February 20 2021 marks 30 years since the Python programming language was launched by its creator, Guido von Rossum. It is known as an incredibly versatile language, used in developing some of the most popular web applications, from Instagram to Dropbox. At the same time, it is a gateway language for many who are first being introduced to the world of software development. It is frequently taught to schoolchildren and people worldwide who lack any prior programming experience.
Within academia, it remains a favourite for the data science tasks performed by mathematicians, physicists, and scientists of all stripes around the world. It is the second most popular programming language worldwide, according to RedMonk’s rankings; the first non-Java related language to be ranked this highly since 2008.
One language that binds them all
One reason for Python’s popularity lies in its simplicity. Its users do not need to understand compilers, assemblers, or any of the other tiny details other languages require. Feedback is instant, and the language is improving all the time. In addition to its popularity among entry-level users, Python is rapidly becoming a priority within the business environment, finding favour for serving as the ‘gluing language’.
Large development projects always have a trade-off between scale and speed. The typical software stack that a large organisation, such as Bloomberg, uses every day may include code written in several different languages, while the underlying data may be stored in numerous formats, languages, and locations. In such environments, Python has taken root as a subtle, but powerful way to bridge between different applications and code libraries.
By reducing the need to write this gluing code in compiled languages and architecting it in Python instead, development cycles are shortened, results are made more interactive and are quicker to observe, and the delays caused by things such as long compile times are eliminated. As it is less likely to hard-crash (this is, failing without a hint or explanation of what went wrong) than some compiled languages, it can help developers iterate quicker and ultimately deliver usable products to clients faster.
At Bloomberg, we are huge users of Python. We’ve got over 100 million lines of Python code. Our web services, machine learning models and developer tools all use some form of it, and we’re proud to say that we are tackling use-cases that were once considered beyond the language. More than 2,000 developers (out of our nearly 6,500 software engineers worldwide) are using it to code some of Bloomberg’s flagship products. Last month alone, they fired the Python interpreter more than over 3.7 billion times.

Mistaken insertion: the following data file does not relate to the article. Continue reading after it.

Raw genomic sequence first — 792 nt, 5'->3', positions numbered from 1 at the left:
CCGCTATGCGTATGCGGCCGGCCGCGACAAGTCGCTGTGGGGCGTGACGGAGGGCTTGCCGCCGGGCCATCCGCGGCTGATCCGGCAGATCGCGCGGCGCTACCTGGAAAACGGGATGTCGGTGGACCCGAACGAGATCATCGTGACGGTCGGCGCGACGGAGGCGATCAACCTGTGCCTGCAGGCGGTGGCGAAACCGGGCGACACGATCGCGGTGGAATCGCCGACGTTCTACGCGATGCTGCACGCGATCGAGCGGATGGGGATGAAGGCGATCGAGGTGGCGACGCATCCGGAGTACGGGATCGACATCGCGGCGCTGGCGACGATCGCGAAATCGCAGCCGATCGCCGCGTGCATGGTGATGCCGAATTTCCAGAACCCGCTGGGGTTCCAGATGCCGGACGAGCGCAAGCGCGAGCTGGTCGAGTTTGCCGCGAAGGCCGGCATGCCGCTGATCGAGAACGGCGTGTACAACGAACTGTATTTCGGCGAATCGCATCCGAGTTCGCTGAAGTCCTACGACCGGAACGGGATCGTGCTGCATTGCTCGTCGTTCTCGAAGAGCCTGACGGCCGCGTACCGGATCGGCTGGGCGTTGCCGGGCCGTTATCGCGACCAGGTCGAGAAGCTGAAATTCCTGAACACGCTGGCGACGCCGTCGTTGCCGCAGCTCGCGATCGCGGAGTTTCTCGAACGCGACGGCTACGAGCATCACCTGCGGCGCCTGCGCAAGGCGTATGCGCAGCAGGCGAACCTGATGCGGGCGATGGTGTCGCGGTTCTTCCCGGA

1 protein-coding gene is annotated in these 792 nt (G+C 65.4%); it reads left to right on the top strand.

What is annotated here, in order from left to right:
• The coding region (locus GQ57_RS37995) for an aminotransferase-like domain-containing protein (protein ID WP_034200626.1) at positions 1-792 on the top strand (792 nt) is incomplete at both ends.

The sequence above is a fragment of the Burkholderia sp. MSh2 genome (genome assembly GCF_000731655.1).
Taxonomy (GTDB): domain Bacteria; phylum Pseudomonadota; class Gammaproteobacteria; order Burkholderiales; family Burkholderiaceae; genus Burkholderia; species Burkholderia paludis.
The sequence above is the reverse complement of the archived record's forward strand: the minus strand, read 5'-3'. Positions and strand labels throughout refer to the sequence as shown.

As a core CPython developer and recently elected member of the Python Steering Council for 2021, I’m deeply involved with the Python community. Since I’ve been involved with the language, we have really seen its application in data science – a core discipline at Bloomberg – take off.
The five-person Steering Council can be seen as a trusted group of volunteers whose roles are to champion the language, and make contributing to its evolution as accessible, inclusive and sustainable as possible. We also look at the quality and stability of the language and the CPython interpreter. Most importantly, the Steering Council acts as a conduit for the proposed changes and improvements that come from Python’s passionate and vocal community.
The group changes after every major release of Python, following a period of voting where the core developers of the language elect the new members. Ultimately, much of our role is about listening to the feedback we get from the community. The future of Python involves incorporating this feedback to benefit the whole ecosystem.
The passion and enthusiasm by Python developers for the language is truly inspiring. One of the groups I’ve previously met with, for example, have been educators who wanted to discuss ways to clarify how Python flags and explains errors. This is the type of evolution we are always looking for, as it’s an example of a small, but important, change that makes the language more accessible and more effective.
Striking a balance
In the early months of 2021, we’ve been working to improve how Python reports syntax errors that happen when a developer writes some syntactically incorrect code. This can be trickier to achieve in a way that’s understandable and effective for everyone.
Every grammar or syntax change, however small, can provoke a reaction from the community. We must listen to this feedback and be prepared to adapt accordingly. People are passionate about how they write and read Python code, the proper use of its grammar, or how flexible these rules should, or shouldn’t, be. In this sense, it is just like a verbal language.
Like any developer community, there are splits on issues due to the different needs and wants of the group. Navigating these – and striking a balance that works for everyone – is the main challenge for those at the helm over the next year and beyond.
As Python turns 30, it is changing and growing faster than other languages have in the past. I am confident that it will remain as useful in the classroom, as it is for the professional software engineer, for years to come.
Read more from November: TIOBE Index: Python slithers ahead of Java for the first time
Photo by Richard Burlton on Unsplash
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